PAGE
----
Local Love

Who doesn’t love sitting in a local sidewalk cafe, sipping coffee on a crisp fall day, or shopping for birthday gifts in a tiny local boutique, where you know you’ll buy something no one else will? In the past few years, shopping local seems to have taken on a life of its own: it makes us feel good, like we’re a part of our neighborhood or city. Our local business organizations have been encouraging us to do our Christmas shopping locally since what seems like the dawn of time, with Christmas strolls and caroling in the downtown areas. And recently, gigantic tubs of generic-brand soap at Target have been losing their appeal for many of us.

Turns out, the push to buy local is about more than just the fact that it keeps the neighborhood storefronts from being boarded up (though that’s part of it) or that locally produced goods are less taxing on the environment (important too!), or even that, as any of us who have bought veggies from a farmer’s market can attest, local food often just tastes better. As I found out when I spent 30 days shopping only in local, independent Somerville businesses as an experiment for a magazine, there’s a whole economic movement around encouraging us to buy our everyday needs–not just our luxuries–at local stores and restaurants.

A recent article in TIME explained some of the benefits of buying local that help not only local business owners, but also the communities we live in. For instance, buying produce at a local farmer’s market or through a community supported agriculture program keeps twice the money in the community that buying the same produce at a supermarket would. (Presumably, local farmers are spending their profits at other local businesses, and the effect circulates more money in your immediate area, whereas a chain supermarket may spend money in other states or overseas.) Local buying can be a challenge, as I found during my 30-day experiment. And not even the staunchest advocate of local shopping is insisting you purchase 100 percent of your goods and services at local independents–they say even a 10 percent shift of your shopping to local independents will make an impact.

If you’re interested in the idea of local shopping, but aren’t quite sure how to do it, there are a few events coming up that will give you the chance to check out what your local economy has to offer.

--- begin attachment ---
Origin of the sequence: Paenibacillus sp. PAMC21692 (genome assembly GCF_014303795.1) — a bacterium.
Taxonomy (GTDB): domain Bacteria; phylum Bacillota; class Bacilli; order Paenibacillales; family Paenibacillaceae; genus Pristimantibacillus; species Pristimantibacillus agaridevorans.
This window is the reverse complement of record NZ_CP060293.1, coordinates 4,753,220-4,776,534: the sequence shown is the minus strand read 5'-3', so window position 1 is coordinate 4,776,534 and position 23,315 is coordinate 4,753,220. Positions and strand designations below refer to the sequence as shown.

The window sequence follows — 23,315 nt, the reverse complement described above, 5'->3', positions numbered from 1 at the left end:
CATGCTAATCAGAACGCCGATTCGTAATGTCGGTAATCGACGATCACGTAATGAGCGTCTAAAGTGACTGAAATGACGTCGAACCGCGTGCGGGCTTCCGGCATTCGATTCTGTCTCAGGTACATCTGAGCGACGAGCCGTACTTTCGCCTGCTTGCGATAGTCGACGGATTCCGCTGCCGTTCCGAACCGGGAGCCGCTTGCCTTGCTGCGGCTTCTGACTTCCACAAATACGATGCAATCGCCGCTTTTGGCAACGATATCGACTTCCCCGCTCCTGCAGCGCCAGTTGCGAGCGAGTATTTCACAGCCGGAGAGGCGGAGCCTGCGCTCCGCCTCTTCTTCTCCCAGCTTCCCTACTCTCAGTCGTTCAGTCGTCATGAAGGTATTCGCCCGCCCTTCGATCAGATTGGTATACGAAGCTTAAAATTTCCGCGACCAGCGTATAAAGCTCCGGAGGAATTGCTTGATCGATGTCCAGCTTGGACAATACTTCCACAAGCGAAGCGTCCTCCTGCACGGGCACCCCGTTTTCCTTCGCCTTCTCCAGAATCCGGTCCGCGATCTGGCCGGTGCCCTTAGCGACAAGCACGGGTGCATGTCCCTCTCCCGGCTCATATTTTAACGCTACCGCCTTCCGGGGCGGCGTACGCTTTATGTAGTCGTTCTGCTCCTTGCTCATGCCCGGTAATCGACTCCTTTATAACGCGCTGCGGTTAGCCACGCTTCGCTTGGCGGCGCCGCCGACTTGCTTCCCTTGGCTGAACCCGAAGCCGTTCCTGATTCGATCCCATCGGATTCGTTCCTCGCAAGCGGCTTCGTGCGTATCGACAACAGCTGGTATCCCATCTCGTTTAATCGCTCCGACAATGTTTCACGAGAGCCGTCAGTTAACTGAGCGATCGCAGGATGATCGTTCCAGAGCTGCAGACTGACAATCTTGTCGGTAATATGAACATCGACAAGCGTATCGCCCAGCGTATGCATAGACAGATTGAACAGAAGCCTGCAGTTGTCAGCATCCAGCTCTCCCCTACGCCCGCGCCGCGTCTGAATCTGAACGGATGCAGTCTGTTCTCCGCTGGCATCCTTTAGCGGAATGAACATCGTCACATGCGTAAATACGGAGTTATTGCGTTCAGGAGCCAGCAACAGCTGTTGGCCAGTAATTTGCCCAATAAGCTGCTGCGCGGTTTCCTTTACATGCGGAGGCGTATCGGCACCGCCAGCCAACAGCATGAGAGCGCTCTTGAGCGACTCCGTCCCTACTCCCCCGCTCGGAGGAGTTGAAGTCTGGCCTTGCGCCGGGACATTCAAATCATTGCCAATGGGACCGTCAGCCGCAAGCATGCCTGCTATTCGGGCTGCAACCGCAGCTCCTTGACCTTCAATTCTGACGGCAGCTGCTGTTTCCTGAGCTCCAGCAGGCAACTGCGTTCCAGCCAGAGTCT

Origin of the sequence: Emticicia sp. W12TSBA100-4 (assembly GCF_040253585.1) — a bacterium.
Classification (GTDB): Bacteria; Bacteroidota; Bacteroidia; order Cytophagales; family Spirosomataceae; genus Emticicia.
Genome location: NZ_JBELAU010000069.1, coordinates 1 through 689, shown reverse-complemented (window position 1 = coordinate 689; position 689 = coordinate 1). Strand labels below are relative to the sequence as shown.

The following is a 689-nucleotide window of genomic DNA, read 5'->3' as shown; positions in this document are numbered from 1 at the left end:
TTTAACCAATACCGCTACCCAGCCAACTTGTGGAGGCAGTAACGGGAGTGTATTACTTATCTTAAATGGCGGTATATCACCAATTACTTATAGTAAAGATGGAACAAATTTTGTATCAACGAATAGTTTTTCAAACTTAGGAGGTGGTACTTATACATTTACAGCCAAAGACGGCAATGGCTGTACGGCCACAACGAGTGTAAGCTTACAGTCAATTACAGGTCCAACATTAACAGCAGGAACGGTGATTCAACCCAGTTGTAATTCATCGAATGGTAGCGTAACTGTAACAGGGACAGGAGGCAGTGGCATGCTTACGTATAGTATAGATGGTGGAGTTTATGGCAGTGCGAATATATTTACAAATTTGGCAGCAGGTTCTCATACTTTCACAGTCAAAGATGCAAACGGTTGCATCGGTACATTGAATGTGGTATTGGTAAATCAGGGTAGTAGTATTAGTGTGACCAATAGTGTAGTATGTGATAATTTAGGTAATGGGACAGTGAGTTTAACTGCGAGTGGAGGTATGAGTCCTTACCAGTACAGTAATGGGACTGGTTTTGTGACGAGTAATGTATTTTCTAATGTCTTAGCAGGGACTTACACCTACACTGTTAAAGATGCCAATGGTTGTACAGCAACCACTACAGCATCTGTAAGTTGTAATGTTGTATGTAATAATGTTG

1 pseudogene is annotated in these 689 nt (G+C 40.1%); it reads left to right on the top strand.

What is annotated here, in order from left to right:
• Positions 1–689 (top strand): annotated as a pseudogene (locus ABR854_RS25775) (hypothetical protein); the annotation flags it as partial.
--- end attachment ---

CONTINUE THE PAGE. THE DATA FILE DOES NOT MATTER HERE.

The Boston Local Food Festival: This event, held tomorrow at Fort Point Channel in Boston, features everything from local craft beer tastings to a crop share to a seafood throwdown. It’s an amazing chance for both hard-core local foodies and novices alike to trade tips and tricks and to see the latest in the Boston local food scene–not to mention the face that once you’ve had enough to eat, you can check out art exhibits, music and get an autograph from Boston Breakers players.

Harvest Fest 2010: This October 9th Somerville event features all things local: food, wine, beer, music, art and fashion. For $20, you get to sample tasty treats from the increasingly hot Somerville restaurant scene and try beer from Pretty Things Beer & Ale Project. A bunch of local wineries will be serving up sips at the Harvest Fest wine booth, a fashion show will display the latest trends out of Somerville, and local musicians will rotate throughout the day. Tickets are available online now.

Local festivals and events happen throughout the year, so keep an ear to the ground for the one that’s showcasing the best of what’s around in your community. But never hesitate to check out the local storefronts and restaurants in your neighborhood, and when you are making your purchase, remember that your dollars go a long way towards powering the local economy. CoupMe offers lots of great deals at independently owned bars, restaurants, spas, shops and other activities every day of the year, so keep an eye out for a deal on the next place you’d like to try!


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